Practical study of the metastable zone (cooling)

Let us consider the typical case in which solubility increases with temperature.

Let T* be the saturation temperature of a solution of a given concentration. If we cool the solution from temperature To equal to or greater than T*, we can make several observations:

- The developing crystals only become detectable at a temperature Td below T*. This temperature is lower in proportion to the cooling rate dT / dT, which is higher. This difference (* - Td ) = ATmax is called

“metastable zone width”.

- If cooling is stopped at an intermediate temperature Ti between T* and Td and if we then wait, after a certain delay, we observe that the crystals become detectable. This time is longer in proportion to the proximity of temperature T0 to T , being infinite for Ti = T . Time tBc increases if the cooling is rapid for a given Ti.

When the solution has been maintained previously at temperature To greater than T* for time t0, we observe that ATmax and tBC are greater in proportion to the higher values of To and t o .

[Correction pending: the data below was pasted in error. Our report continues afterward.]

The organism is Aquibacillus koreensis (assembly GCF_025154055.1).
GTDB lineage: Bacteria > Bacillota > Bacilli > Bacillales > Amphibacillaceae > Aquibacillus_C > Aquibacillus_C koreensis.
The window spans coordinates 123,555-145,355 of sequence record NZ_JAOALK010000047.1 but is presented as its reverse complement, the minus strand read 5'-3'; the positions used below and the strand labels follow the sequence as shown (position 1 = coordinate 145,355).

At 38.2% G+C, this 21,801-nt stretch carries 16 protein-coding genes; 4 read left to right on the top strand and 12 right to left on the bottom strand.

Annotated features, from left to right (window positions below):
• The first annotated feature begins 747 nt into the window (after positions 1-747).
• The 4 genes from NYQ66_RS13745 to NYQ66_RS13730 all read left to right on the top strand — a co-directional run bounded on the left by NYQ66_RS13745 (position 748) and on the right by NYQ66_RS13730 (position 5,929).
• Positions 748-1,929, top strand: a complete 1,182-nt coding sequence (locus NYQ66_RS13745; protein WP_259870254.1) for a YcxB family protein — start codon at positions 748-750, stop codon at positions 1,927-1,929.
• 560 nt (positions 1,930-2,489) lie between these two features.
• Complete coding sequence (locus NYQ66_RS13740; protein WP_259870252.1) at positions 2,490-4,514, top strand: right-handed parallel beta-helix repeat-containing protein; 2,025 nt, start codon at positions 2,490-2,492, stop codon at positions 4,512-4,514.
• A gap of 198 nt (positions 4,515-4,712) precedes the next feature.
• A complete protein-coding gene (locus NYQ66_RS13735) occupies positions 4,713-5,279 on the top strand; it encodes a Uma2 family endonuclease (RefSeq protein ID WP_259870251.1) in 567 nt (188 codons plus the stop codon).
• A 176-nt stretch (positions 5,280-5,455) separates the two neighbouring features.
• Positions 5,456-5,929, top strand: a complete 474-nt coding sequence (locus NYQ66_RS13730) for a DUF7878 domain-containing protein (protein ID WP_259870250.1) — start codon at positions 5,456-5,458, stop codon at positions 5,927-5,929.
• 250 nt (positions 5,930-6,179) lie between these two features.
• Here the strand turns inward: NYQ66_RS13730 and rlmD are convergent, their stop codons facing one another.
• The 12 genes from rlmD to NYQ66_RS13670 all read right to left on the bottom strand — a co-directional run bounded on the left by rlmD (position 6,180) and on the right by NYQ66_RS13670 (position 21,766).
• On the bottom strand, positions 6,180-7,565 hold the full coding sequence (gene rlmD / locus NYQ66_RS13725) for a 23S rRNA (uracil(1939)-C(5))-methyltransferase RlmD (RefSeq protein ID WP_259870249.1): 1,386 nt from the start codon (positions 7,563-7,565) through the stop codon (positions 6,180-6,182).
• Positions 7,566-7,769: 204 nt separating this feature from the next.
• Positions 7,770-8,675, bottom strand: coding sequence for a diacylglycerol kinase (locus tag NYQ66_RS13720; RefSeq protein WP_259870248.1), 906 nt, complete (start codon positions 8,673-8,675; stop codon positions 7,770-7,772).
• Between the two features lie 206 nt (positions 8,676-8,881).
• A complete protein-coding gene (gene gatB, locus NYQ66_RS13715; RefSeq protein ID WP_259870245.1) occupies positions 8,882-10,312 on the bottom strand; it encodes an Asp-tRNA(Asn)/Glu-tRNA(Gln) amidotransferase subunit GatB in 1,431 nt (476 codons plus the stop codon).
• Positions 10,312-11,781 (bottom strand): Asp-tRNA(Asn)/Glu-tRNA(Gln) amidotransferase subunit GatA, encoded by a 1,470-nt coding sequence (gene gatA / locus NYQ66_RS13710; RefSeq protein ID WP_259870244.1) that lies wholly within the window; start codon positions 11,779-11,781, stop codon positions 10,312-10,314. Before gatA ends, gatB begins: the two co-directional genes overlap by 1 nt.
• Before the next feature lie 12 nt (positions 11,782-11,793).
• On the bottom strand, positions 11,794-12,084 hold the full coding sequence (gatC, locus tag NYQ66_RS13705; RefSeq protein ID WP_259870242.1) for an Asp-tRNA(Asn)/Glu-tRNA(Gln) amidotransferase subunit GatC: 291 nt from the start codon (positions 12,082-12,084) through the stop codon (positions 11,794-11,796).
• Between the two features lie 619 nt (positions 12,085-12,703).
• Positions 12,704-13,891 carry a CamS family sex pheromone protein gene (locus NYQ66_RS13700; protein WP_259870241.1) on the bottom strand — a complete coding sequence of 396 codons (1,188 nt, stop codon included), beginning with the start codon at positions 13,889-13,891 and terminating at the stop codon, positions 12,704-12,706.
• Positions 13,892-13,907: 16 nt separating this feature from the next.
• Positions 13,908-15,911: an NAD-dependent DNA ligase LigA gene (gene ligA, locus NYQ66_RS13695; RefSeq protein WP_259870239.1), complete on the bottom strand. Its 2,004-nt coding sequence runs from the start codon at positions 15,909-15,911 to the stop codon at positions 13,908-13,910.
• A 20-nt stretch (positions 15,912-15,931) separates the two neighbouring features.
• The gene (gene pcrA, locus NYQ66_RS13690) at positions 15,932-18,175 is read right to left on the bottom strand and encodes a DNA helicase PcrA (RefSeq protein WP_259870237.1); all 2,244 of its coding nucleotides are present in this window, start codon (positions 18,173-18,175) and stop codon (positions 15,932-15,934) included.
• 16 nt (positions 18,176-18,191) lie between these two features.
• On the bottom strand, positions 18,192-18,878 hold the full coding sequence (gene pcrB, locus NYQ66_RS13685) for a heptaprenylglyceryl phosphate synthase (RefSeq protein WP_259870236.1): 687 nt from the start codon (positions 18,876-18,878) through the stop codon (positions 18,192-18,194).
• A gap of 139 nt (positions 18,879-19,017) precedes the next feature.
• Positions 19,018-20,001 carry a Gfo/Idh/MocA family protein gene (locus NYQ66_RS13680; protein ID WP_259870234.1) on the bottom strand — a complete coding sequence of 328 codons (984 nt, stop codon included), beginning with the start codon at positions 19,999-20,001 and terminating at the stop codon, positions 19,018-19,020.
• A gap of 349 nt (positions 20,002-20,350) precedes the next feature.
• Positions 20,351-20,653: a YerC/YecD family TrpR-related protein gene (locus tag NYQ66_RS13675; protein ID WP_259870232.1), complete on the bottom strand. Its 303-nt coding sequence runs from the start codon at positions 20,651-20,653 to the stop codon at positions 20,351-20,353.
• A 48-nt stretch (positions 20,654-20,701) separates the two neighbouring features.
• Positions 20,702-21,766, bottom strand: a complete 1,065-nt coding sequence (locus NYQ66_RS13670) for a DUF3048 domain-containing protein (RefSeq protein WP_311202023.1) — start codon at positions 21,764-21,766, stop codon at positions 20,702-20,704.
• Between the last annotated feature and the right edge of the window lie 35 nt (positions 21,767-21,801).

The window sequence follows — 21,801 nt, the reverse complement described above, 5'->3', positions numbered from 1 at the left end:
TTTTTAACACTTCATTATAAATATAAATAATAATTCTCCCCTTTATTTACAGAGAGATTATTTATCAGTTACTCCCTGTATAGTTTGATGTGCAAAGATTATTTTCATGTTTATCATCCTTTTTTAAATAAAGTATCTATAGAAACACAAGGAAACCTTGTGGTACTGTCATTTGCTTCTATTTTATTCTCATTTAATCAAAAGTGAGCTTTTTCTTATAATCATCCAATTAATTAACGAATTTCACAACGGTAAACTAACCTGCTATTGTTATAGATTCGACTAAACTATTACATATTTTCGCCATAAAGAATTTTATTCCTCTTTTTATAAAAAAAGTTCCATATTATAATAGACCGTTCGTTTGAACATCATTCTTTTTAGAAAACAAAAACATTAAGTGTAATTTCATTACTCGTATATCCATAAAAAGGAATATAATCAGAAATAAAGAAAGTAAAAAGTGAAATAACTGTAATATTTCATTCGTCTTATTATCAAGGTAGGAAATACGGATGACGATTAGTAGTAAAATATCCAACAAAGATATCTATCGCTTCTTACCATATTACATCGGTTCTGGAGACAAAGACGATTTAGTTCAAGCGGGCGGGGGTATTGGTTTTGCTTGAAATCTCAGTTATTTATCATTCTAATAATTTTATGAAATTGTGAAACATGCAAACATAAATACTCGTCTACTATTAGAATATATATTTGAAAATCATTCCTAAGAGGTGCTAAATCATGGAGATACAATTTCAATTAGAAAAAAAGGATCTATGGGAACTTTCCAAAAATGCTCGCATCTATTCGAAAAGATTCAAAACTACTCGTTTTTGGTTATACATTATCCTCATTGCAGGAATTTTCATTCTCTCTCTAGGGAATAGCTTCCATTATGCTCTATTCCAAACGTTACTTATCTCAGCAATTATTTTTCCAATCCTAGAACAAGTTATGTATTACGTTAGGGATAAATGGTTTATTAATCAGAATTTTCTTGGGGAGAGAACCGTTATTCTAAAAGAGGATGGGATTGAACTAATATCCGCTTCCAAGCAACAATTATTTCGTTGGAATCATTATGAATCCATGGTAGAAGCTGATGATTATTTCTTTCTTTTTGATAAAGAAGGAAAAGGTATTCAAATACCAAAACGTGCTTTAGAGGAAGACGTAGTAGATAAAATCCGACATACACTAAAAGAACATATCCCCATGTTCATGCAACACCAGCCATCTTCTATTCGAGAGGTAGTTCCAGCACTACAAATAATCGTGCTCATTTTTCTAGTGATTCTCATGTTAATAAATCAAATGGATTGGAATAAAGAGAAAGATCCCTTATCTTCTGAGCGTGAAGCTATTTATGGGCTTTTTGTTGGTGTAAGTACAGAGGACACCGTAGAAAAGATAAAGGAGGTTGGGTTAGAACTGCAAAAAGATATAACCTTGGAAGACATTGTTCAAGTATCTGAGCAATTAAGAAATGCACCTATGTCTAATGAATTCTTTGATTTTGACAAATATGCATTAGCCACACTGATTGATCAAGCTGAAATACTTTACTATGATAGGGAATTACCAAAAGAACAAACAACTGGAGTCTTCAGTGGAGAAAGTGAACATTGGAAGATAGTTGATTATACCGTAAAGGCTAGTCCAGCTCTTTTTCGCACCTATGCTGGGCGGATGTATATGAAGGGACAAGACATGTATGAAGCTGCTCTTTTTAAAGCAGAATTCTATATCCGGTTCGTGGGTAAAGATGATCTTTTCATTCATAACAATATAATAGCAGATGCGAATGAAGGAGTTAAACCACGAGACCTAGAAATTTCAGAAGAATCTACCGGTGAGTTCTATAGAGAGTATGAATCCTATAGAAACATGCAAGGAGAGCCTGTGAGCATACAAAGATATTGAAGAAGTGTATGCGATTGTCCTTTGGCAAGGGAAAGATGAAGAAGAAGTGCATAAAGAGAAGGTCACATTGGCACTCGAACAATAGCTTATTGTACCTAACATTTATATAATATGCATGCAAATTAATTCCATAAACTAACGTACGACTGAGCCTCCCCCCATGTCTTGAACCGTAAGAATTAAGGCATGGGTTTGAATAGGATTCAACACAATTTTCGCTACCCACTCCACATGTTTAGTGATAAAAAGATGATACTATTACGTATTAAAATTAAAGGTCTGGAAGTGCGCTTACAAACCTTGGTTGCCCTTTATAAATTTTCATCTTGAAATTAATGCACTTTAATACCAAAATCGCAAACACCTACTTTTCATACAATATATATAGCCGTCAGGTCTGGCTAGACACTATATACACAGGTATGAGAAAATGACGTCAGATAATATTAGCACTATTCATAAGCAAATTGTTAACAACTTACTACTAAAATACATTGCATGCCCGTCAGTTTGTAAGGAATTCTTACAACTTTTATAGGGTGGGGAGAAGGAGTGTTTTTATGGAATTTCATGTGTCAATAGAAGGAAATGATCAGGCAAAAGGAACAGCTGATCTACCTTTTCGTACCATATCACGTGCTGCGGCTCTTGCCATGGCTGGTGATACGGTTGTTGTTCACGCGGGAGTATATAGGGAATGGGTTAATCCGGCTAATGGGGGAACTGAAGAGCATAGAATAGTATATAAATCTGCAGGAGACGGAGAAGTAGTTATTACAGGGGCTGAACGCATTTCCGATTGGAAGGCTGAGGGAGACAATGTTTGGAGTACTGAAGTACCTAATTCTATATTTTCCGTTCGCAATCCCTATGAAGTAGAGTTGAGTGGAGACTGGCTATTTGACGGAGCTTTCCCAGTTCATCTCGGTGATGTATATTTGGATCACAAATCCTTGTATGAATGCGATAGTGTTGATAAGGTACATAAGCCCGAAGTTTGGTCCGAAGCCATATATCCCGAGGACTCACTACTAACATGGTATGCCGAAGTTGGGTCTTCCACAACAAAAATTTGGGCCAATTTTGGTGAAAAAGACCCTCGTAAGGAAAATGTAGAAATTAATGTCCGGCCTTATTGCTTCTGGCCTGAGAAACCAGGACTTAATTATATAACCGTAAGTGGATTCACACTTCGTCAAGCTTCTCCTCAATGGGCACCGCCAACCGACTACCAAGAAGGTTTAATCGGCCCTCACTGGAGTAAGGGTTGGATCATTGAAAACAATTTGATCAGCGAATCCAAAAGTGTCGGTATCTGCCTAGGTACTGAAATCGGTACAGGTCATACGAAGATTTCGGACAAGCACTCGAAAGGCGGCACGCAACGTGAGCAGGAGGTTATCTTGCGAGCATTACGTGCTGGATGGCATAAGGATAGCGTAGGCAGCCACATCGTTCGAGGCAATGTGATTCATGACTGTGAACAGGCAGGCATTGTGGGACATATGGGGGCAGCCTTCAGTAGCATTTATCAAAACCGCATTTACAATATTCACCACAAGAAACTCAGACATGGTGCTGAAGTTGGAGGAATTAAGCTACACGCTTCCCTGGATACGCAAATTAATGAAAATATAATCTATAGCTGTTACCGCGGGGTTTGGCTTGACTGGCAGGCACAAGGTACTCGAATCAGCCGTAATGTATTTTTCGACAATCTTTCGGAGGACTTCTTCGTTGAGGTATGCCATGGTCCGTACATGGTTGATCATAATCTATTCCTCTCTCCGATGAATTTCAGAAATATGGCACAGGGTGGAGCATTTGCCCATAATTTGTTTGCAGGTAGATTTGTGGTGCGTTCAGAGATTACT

If we subject the liquor to mechanical stress (agitation, ultrasound, etc.), we observe that ATmax and tBC decrease and can even approach zero.


Figure 2.3. Latency

In all solutions, there are more or less ordered clusters (crystal embryos) of solute molecules whose size decreases as To increases. On cooling, this size increases slowly with time and, when it reaches a critical value, nucleation occurs, that is, germs that grow normally appear.

For given operational conditions, the metastable zone width:

  • - is proportional to the molar volume of the crystallized space (complex molecule, multivalent ions, high number of crystallization water molecules).
  • - is inversely proportional to the latent molar crystallization heat (a mean of 400 MJ per kilomole).
  • - increases when the crystal net has few symmetries.
  • - increases with the solution’s viscosity.

Example 2.2.-

For Glauver salt, Nyvlt measured the metastable zone width as:


For slurry leaving an exchanger in which it was cooled by 0.5°C in 3 s: hence:

There is no nucleation in the exchanger.

However, this calculation is only indicative as cooling in exchangers occurs much faster than that in Nyvlt’s tests.

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